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Friday, 23 March 2018

M Dunham Are Crap

Never use a swear word when you don’t know what it means


“That’s wrong” said Geoffrey Bullard with his thick ape-neck and stare too menacing to return. He ran his fat finger across the words and stabbed the one that offended him: “It should be M Dunham is crap”. He thought everyone else was stupid.

It was too risky to explain it said exactly what I meant. You talk about football teams in the plural: “Rawcliffe United are good this year.” “Howden Town are terrible.” It goes in a song:
M Dunham are crap,
M Dunham are crap,
Ee aye addio,
M Dunham are crap.
Action from a league match between M.Dunham and T.Dunham circa 1960
(click to play digitised cine film)

It was my dad who first pretended we were teams competing against each other in a league. He was B Dunham, I was T Dunham, my brother Martin was M Dunham, and M Dunham were crap. I wrote it down in heavy red wax crayon on the back of the asbestos garage.

I didn’t realise that wax crayon on asbestos panelling is like permanent marker: waterproof, indelible, not-fade-away. So there it was, and there it must have stayed for over fifty years, decades after we had moved. Imagine the disapproving faces of those who later gazed upon it and pitied the poorly educated child responsible for such semi-literate graffiti, and wondered who M Dunham was and why was he crap.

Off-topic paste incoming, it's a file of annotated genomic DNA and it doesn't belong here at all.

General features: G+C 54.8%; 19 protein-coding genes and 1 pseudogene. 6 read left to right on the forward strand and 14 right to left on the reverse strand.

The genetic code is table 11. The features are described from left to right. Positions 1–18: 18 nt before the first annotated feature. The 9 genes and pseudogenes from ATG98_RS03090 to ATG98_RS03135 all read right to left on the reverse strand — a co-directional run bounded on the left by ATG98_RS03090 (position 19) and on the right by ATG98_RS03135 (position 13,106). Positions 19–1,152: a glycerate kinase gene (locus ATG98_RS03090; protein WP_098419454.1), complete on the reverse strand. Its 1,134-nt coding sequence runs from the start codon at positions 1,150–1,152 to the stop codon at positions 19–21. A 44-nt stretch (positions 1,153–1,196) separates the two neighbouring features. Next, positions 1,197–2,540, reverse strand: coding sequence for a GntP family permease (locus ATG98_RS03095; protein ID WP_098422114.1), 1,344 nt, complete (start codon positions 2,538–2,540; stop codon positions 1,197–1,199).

So, Geoffrey Bullard remained in ignorance of our imaginary football teams, and when he wasn’t round at our house bullying me, I could play imaginary football games in the back garden. I had a full league of teams and fixtures, and played out each match on my own on the pitch of dried mud we optimistically called “the back grass”. This differed from “the front grass” only by being slightly bigger and by not actually having any grass, except that is for a few odd blades that struggled out of the earth before being unceremoniously stamped back in again by the boots of make-believe teams of footballers.

I ran up and down with a ball, puffing and panting between one goal defined by chalk marks on the wall of the house and the other by the clothes posts near the back hedge, while providing the roars and boos of the crowd, and an excitable commentary. In my head they were all there: two complete teams of players, spectators, a commentator, the referee, linesmen, and the trainer with his ‘magic sponge’.

I drew up team sheets, match day programmes, fixture lists and league tables. I was everyone and did everything. These days, kids do the same with electronic games with names such as ‘Top European Football Manager III’, but my fantasy was played in the back garden, much healthier for all that running around outside in the fresh air, with more highly developed transferrable skills for all the manual record keeping, and no less unsociable than fantasy football on games consoles.

T Dunham was of course the best team by far. They always won and hardly ever conceded a goal. They usually beat M Dunham (who really were crap) by several goals to nil, and “The” B Dunham by a similar margin (my dad had once been to watch “The” Arsenal while on holiday in London). It was not long before T Dunham were promoted out of the league containing the other Dunham teams into the local district league, where they played against proper teams such as the dockers and the railwaymen, and teams from pubs and the local villages. I picked my players for each match, and posted the team sheet on the wall inside our team hut, in other words the yellow shed. The team was always set out in traditional 2-3-5 formation, with a goalkeeper, two full backs, three half-backs and five forwards. In those days we always had a centre forward, inside forwards and wingers; no one had yet heard of modern formations involving sweepers, overlapping midfielders and offensive 4-3-3 game plans.